Monday, May 7, 2001
I'll tell you what. My skin doesn't feel very luminous. It just doesn't feel luminous at all. After a year and a half of nighttime feedings, after getting chicken pox last fall, after redefining "beauty ritual" to mean cleanser twice a day, I do not feel that "luminous" is an appropriate modifier for this covering on my flesh. Haggard, perhaps. Perhaps fatigued, if one is feeling kind.
And here's Glamour magazine, chock full of ads and articles telling me my skin needs to glow. Not shine, no, no that's last year. Not sparkle -- year before last. And we're certainly not looking for a smooth, matte finish. That was so long ago the necessary products had to be applied with tree bark and fish scales. Now it's got to glow, and the magazine pages are lit up with women who appear to have swallowed fluorescent candles. No one can argue that they are, in a word, luminous.
The last time I revamped my makeup bag was in early 1999. I was in LA, and Susannah was making me take off my glasses a lot, and she pointed out a few things I needed to change. So I went to Barney's and bought a little diagonal brush, and a black MAC shadow to use as liner, and a little thingy of Bobbi Brown gloss, some other stuff. And the pathetic thing, the thing that is just laden, just dripping with utter pathos, is that I still think of these items as new. Sort of exciting. Dangerous.
In a month, I'm going to be 29. A year after that, I'll be thirty. And on top of that, I'm a mother. That is to say, I'm approaching the age and situation in life where I can no longer pull of pigtails in public. Suddenly, my husband is at a loss for gift ideas, because I know longer really care what the new MAC lipstick colors are this season, and as for my hair -- well, I've been using his hairbrush for the last year or so, and didn't even seem to notice.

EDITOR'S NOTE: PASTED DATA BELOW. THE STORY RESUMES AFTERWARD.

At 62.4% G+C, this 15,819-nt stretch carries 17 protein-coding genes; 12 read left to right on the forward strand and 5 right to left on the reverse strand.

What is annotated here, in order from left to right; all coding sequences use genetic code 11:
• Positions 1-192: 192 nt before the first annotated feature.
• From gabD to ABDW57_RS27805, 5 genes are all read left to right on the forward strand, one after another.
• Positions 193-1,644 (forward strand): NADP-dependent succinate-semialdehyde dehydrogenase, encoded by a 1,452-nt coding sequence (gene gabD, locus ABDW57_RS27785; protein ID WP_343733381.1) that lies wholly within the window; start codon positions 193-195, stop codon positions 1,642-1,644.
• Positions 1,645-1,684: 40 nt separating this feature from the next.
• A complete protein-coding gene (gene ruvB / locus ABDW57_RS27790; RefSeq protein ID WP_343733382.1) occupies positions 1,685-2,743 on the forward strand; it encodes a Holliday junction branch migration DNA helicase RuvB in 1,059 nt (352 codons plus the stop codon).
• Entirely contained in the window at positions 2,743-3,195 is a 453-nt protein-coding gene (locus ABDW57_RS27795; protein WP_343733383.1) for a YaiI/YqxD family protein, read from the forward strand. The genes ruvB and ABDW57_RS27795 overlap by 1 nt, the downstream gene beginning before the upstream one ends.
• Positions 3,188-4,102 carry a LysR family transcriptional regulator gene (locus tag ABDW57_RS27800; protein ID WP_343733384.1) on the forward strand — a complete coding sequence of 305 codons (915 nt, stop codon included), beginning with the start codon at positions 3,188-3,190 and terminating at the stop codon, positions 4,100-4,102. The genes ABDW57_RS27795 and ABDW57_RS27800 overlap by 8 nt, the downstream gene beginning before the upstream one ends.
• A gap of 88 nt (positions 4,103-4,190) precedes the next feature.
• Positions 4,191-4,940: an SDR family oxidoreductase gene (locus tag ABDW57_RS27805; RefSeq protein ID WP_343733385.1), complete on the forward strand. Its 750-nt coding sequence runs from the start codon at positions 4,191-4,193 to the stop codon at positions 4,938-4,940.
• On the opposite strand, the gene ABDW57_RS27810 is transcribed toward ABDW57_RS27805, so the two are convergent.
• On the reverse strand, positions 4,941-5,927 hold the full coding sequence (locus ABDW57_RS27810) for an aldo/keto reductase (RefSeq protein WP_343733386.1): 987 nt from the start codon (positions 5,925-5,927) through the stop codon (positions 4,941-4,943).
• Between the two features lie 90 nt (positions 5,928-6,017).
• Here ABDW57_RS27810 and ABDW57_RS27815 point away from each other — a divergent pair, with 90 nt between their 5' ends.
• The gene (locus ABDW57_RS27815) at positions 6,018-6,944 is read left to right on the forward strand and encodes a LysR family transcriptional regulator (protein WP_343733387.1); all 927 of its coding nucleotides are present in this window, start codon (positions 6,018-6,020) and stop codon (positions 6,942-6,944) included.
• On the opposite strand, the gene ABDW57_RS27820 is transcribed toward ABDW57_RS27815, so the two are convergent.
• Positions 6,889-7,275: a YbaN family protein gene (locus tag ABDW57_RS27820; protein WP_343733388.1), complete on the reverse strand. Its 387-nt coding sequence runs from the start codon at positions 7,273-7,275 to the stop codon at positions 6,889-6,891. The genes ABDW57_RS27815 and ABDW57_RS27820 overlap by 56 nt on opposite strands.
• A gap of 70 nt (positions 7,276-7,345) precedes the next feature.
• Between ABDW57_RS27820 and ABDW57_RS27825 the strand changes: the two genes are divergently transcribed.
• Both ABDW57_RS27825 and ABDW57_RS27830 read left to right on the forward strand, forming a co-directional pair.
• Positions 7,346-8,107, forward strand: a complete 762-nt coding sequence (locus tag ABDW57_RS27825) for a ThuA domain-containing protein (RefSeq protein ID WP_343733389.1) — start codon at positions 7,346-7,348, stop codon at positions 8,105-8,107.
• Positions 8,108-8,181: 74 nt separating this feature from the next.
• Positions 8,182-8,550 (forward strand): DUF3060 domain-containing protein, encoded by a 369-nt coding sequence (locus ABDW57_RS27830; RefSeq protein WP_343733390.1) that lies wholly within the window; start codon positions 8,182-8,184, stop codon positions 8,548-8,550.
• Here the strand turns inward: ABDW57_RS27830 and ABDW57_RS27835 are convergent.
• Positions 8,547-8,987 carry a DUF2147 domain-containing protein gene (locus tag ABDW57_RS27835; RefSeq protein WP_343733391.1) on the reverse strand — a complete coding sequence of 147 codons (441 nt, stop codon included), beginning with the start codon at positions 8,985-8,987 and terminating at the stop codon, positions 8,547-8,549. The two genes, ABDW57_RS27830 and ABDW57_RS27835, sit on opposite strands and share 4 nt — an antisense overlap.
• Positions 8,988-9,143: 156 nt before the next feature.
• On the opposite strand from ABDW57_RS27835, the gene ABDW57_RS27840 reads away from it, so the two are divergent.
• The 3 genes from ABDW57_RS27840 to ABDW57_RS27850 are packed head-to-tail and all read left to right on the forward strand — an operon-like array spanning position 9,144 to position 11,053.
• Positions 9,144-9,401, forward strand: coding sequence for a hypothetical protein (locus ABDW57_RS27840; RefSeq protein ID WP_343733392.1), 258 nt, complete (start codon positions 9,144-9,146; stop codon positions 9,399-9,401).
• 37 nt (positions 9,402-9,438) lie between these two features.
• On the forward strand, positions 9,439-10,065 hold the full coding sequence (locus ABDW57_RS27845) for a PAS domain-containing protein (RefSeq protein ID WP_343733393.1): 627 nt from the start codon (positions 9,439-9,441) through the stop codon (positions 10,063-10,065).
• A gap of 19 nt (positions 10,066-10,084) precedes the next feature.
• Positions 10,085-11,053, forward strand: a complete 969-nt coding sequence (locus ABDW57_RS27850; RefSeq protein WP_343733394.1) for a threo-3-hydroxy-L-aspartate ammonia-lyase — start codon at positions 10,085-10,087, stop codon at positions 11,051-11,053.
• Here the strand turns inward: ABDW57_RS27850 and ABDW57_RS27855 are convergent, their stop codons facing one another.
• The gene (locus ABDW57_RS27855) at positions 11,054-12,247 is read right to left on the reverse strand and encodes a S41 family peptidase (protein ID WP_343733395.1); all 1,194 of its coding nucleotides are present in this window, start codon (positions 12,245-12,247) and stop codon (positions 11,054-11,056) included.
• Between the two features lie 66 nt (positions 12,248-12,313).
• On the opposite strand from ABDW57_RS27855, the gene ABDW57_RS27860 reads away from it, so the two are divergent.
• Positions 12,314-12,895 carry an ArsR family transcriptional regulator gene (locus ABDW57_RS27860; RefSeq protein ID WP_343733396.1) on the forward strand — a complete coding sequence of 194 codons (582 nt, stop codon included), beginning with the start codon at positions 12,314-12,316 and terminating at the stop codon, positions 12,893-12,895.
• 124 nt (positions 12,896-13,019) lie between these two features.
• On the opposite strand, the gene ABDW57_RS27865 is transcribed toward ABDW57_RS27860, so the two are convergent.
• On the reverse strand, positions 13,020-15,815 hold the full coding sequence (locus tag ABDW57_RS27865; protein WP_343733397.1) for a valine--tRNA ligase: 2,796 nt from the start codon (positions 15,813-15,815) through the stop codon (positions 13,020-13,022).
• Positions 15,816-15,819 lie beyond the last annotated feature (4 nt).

But strangely, we adapt. The other day, I flounced out of the bathroom and leaned over the sofa, thrusting my face into his, and said, "Do you notice anything different about me?" Now in the old days, this question would have caused him to break out in a cold sweat. Hair? New lipstick? Manicure? Dress? What? But this time, he studied me for a second, and said, "Wow, you plucked your eyebrows! They look great -- so sleek and refined." Okay, it was said with a little bit of smugness, and his subsequent joyful fist-pumping at having gotten the answer made me dissolve into a puddle of hysterical giggles, but it was correct. I had in fact plucked my eyebrows. They were in fact sleek and refined.
"Honey," I said, "Is my skin luminous?" And he said that it was. So luminous in fact that he felt the need for corrective retinal surgery. So luminous we could surely expect a decrease in our electric bill. We no longer needed to worry about giving that ivy in the bathroom better access to sunlight. Okay, okay, he's learned his lines well. But who am I to complain? I may not be promenading around the clubs in pink babydoll dresses anymore, but thanks to my loyal husband, I still feel like I glow, just a little.
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